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2004 Drinking Water and Wastewater Legal Issues

 

December, 2004

Navajo Nation Council OKs settlement to end decades-old water rights lawsuit in the San Juan Basin of northwestern New Mexico

The settlement agreement establishes the Navajos' rights to more than 600,000 acre-feet of water, about 56 percent of the available depletion water on the San Juan Basin. An acre-foot is about 326,000 gallons. In return, the Navajos would give up 44 percent of their water right claim in the basin. New Mexico State Engineer John D'Antonio said earlier this month that the agreement also would protect non-Navajo water right owners. The settlement is the result of closed-door negotiations between the engineer's office and the tribe, whose reservation spans parts of New Mexico, Arizona and Utah. AP/Arizona Republic_ 12/31/04 (logon required)

Judge approves settlement between Missouri and EPA to clean up state's waters

The ruling was the outcome of a lawsuit filed by the Missouri Coalition for the Environment against the Environmental Protection Agency. The settlement was approved by Federal District Judge Nanette K. Laughrey. It could affect 22,000 miles of rivers and streams and more than 300,000 acres of lakes. The biggest impact will involve about $305 million in upgraded sewage treatment plants. Springfield, Missouri, News-Leader_ 12/29/04

Precedent-setting federal water rights settlement goes against endangered species
The federal government agreed to pay four California water districts $16.7 million for water the government diverted a decade ago to help two rare fish in California's Central Valley. The settlement came after a federal judge in Washington, D.C., awarded $26 million to the water districts a year ago. The debate over appealing that decision or settling the case grew into a larger debate over the Endangered Species Act and privacy rights. AP/San Francisco Chronicle_ 12/21/04

Canadian man jailed for role in E.Coli water scandal that killed seven in the small Ontario town of Walkerton

Stan Koebel, a former manager of the Walkerton Public Utilities Commission was sentenced to a year in prison for his role in the outbreak of E. coli 4-1/2 years ago that killed seven people and made thousands of others ill. His brother, Frank, a water foreman with the commission, was sentenced to nine months' house arrest. The Koebels pleaded guilty last month to endangering public safety through improperly monitoring and treating Walkerton's water supply. According to a government inquiry, the outbreak occurred after heavy rainfall washed cattle manure into a well that was insufficiently chlorinated. Reuters_ 12/20/04

Chesapeake, Virginia ran up $2.4 million legal bill to successfully stop harmful tap water law suits

Lawsuits accused city officials of failing to warn pregnant women about trihalomethanes, or THMs, a harmful byproduct of chlorine mixed with organic matter. According to documents released by the city, all but $300,000 went to pay two law firms: Williams Mullen, which has offices in Virginia Beach, and Breeden, Salb, Beasley & Duvall of Norfolk. The firms began defending the city four years ago against hundreds of individual civil suits that collectively were seeking an estimated $1.8 billion from the city. The cases never made it to trial. Last month, the Virginia Supreme Court ruled that Chesapeake was immune from such lawsuits. Virginia Pilot/AP/Hampton Roads Daily Press_ 12/10/04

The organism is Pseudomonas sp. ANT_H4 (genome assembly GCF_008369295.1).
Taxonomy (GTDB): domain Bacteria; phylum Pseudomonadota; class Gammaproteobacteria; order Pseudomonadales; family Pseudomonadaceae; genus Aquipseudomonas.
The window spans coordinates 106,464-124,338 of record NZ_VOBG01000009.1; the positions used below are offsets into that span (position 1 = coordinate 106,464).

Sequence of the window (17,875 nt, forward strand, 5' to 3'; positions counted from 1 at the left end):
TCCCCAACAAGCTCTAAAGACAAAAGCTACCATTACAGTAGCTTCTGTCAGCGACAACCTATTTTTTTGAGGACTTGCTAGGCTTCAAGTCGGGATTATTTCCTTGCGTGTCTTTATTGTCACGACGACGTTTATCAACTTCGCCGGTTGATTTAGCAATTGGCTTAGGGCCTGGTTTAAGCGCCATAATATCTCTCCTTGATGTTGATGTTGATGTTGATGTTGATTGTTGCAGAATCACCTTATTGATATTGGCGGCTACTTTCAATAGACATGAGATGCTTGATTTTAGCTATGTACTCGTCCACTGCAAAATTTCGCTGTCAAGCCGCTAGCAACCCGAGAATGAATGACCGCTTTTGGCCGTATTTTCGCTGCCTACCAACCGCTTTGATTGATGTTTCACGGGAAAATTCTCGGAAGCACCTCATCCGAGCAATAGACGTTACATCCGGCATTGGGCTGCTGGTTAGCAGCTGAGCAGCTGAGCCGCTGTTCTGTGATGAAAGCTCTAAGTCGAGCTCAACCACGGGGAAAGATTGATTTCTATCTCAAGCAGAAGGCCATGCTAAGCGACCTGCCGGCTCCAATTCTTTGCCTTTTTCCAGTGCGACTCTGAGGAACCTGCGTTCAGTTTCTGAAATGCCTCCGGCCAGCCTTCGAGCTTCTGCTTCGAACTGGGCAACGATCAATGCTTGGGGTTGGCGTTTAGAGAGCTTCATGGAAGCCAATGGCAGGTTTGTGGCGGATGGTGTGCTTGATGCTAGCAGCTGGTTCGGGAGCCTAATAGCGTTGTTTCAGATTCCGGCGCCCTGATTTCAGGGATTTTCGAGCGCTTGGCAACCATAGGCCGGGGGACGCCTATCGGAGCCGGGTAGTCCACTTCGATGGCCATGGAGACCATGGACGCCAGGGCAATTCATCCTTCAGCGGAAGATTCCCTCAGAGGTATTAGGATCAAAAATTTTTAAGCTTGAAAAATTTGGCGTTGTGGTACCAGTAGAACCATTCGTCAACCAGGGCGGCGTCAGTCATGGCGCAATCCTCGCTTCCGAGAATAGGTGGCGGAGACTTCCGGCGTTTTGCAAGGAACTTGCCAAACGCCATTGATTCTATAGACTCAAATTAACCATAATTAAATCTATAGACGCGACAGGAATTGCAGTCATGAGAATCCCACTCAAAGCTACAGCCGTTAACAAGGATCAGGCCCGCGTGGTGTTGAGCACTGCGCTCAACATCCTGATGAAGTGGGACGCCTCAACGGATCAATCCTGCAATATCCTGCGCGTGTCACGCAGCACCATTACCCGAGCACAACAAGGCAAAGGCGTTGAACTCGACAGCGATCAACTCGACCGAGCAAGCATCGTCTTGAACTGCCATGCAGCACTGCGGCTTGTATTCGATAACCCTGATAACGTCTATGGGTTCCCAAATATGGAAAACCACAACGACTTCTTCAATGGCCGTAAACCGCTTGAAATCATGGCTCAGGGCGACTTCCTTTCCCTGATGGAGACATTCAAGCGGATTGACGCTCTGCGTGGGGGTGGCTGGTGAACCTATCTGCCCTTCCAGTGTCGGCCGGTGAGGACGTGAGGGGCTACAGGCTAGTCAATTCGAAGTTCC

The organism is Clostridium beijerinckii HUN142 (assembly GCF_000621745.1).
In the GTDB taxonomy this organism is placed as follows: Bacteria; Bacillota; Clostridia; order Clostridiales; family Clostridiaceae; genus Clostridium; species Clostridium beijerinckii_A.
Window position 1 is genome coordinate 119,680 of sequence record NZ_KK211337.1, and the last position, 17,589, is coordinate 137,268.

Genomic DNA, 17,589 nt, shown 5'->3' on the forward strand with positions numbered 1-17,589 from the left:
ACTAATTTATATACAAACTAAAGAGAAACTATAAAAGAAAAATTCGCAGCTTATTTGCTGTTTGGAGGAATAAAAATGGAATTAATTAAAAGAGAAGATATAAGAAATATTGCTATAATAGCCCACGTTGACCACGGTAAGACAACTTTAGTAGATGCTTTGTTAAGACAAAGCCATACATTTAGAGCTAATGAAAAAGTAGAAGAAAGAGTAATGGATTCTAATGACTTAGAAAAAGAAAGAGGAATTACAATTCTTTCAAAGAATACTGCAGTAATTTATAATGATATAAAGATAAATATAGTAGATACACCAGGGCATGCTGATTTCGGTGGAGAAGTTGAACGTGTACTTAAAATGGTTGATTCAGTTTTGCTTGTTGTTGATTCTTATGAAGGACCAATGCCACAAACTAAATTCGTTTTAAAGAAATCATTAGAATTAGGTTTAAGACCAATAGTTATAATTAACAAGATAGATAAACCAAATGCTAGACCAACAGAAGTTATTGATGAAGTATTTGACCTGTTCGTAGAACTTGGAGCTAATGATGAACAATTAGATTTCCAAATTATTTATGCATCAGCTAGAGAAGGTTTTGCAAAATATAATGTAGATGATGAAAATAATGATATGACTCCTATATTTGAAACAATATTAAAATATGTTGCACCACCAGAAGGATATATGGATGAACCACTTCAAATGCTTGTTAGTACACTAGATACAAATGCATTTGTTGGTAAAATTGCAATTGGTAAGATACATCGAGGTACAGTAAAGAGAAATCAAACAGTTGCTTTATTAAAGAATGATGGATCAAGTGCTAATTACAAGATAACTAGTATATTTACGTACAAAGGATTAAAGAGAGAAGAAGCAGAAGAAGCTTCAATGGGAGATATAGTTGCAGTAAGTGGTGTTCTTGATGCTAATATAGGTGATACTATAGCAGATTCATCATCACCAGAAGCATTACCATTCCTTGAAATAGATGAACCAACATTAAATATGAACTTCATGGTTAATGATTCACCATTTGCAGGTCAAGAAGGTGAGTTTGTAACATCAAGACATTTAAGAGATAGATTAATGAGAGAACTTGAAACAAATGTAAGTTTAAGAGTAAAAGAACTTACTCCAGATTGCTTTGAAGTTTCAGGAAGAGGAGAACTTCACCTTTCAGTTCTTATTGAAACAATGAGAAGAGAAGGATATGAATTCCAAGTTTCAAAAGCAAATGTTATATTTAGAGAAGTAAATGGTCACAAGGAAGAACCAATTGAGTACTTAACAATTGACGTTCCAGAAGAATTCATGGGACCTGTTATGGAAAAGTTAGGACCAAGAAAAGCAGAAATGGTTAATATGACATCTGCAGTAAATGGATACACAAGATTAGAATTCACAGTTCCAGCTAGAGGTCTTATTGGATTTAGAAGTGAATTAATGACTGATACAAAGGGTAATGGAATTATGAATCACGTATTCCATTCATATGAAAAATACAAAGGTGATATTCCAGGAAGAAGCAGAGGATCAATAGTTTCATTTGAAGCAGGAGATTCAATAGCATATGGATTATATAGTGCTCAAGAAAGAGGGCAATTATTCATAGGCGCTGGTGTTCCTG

California appellate court upholds San Diego's curbs on water runoff pollution

The regulations are some of the nation's most stringent. The ruling by the 4th District Court of Appeal rejected arguments offered by the San Diego Building Industry Association, which contended that urban runoff restrictions adopted in 2001 exceeded the state's authority under the federal Clean Water Act. The ruling clears the way for the state's eight other regional water-quality boards to adopt the same tough regulations and likely will affect similar cases pending in the courts. San Diego Union-Tribune_ 12/8/04

California growers may win water vs. fish dispute; U.S. near deal with San Joaquin Valley water districts

The Bush administration is close to settling a legal dispute with California farmers that could cost the government millions and make it more difficult for federal authorities to protect endangered species, according to legal analysts and some state and federal officials.Justice Department officials are working to reach an agreement with five San Joaquin Valley water districts that would affirm a federal judge's 2001 decision that federal authorities' efforts to conserve water for two imperiled kinds of fish violated farmers' private property rights. The ruling, the first of its kind, would set an important precedent and could make it costly for federal officials to take protective actions under the Endangered Species Act. Washington Post/San Francisco Chronicle_ 12/8/04

Holland America Line Cruise Ships agrees to guilty plea for illegally dumping untreated sewage into Alasaka harbor

Holland America, a unit of No. 1 cruise operator Carnival Corp., illegally discharged 20,000 gallons of untreated sewage in the Juneau harbor two years ago, federal officials said. Holland America agreed to pay a $200,000 fine, to donate $500,000 to a nonprofit environmental foundation and to spend $1.3 million to establish a new environmental compliance plan, said U.S. Attorney Tim Burgess and Rear Admiral James Olson of the U.S. Coast Guard's Alaska district. The company did not offer comment. The fine is the first since stricter ship sewage water treatment rules were adopted four years ago. Reuters_ 12/7/04